We all want to command the highest rates per word we can as freelance writers. However, sometimes you’ll run into jobs that might be worth it, even if the client can’t quite afford your full rates.
The key, in these cases, is to bend a little, but not to break. It can be worth it to lower your rate a bit from time to time if you can find other ways to benefit from those jobs. However, you should never accept gigs that pay too much below your standard rates.
In this article, I’m going to talk to you about some of my experiences with low freelance rates. Then I’ll teach you three ways to ensure these gigs are worth your time, even if you’ll earn a little less than you’d like from them. Let’s get to it!
Are Low-Budget Freelance Writing Jobs Worth It?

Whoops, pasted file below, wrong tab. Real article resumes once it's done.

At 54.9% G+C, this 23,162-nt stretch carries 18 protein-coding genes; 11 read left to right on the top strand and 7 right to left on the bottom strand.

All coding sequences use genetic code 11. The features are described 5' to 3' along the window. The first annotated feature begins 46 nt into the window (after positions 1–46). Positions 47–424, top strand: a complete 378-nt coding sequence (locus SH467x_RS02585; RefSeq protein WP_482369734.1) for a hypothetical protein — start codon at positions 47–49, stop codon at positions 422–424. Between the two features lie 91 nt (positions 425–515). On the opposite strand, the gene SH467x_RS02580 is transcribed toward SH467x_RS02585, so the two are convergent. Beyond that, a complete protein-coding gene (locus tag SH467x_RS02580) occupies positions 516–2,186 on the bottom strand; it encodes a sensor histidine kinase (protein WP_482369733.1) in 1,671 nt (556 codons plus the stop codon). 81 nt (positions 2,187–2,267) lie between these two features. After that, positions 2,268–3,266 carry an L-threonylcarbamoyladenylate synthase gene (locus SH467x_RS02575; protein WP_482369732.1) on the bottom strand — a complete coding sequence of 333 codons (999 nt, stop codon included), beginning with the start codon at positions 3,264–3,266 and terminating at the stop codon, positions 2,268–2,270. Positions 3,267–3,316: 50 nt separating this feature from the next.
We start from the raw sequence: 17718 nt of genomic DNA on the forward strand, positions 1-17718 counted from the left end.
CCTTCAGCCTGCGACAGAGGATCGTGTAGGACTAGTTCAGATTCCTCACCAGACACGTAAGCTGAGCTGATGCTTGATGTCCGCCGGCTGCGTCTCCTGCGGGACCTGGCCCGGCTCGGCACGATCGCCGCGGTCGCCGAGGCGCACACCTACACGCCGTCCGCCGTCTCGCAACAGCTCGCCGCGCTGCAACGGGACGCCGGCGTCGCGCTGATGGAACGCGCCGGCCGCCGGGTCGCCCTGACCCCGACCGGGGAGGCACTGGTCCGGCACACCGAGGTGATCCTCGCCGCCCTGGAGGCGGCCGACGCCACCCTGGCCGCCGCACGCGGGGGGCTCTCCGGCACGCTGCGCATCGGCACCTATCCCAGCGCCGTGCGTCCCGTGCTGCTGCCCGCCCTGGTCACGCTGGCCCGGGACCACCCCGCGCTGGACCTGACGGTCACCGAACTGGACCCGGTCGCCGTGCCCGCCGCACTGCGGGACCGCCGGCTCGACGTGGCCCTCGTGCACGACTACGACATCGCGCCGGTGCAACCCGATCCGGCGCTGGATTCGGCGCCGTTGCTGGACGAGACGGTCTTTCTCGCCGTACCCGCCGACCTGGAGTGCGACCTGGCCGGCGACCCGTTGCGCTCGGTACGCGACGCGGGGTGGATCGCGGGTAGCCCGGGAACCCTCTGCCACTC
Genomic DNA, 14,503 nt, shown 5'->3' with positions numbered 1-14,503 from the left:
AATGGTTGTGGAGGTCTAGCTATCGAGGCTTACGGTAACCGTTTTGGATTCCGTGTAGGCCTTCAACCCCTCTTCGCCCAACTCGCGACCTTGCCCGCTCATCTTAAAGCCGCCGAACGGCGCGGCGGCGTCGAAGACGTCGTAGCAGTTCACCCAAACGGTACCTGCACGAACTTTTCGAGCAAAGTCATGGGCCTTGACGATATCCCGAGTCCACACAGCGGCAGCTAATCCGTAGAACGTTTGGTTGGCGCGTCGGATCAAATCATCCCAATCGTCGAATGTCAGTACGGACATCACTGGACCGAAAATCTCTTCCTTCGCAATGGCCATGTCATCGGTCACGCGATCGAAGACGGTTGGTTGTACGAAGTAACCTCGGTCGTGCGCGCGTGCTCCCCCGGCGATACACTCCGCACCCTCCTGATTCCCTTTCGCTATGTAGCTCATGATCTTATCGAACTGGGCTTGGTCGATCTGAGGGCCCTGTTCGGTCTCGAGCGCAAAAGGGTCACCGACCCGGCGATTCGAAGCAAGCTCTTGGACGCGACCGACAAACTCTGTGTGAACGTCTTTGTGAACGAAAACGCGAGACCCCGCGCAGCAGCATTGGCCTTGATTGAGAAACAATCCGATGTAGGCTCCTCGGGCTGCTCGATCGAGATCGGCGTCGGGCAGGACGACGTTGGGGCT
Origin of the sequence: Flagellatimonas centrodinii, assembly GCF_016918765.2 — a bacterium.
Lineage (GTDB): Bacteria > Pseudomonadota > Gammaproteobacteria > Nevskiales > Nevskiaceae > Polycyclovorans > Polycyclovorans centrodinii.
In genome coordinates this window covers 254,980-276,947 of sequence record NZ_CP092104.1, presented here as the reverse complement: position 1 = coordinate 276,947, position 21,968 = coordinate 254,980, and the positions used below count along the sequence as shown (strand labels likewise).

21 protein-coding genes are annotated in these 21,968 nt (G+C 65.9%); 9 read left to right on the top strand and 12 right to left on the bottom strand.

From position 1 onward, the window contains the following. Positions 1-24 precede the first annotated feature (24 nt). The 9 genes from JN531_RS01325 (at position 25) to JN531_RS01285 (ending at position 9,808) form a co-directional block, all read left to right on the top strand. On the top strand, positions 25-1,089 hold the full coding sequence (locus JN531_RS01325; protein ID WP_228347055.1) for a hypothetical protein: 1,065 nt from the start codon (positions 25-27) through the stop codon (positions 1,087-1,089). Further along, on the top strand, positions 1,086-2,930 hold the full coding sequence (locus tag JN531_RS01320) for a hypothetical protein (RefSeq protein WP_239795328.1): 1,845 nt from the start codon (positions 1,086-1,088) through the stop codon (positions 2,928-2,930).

You should always walk into any negotiation with a number in mind. In my case, I have a base rate of $0.06 I don’t dip below, but I always aim higher when pitching clients. For a freelance writer with experience, that rate is a bit low, but I make up for it by only taking on jobs with subjects I have experience in. That way, I can be more efficient, and my per-hour rate remains high.
The point is, it can be worth your time to take on gigs slightly below your desired rate, as long as you have a line you won’t cross. For example, I wouldn’t touch a $0.04 per word gig with a ten-foot pole, no matter how many perks it offers.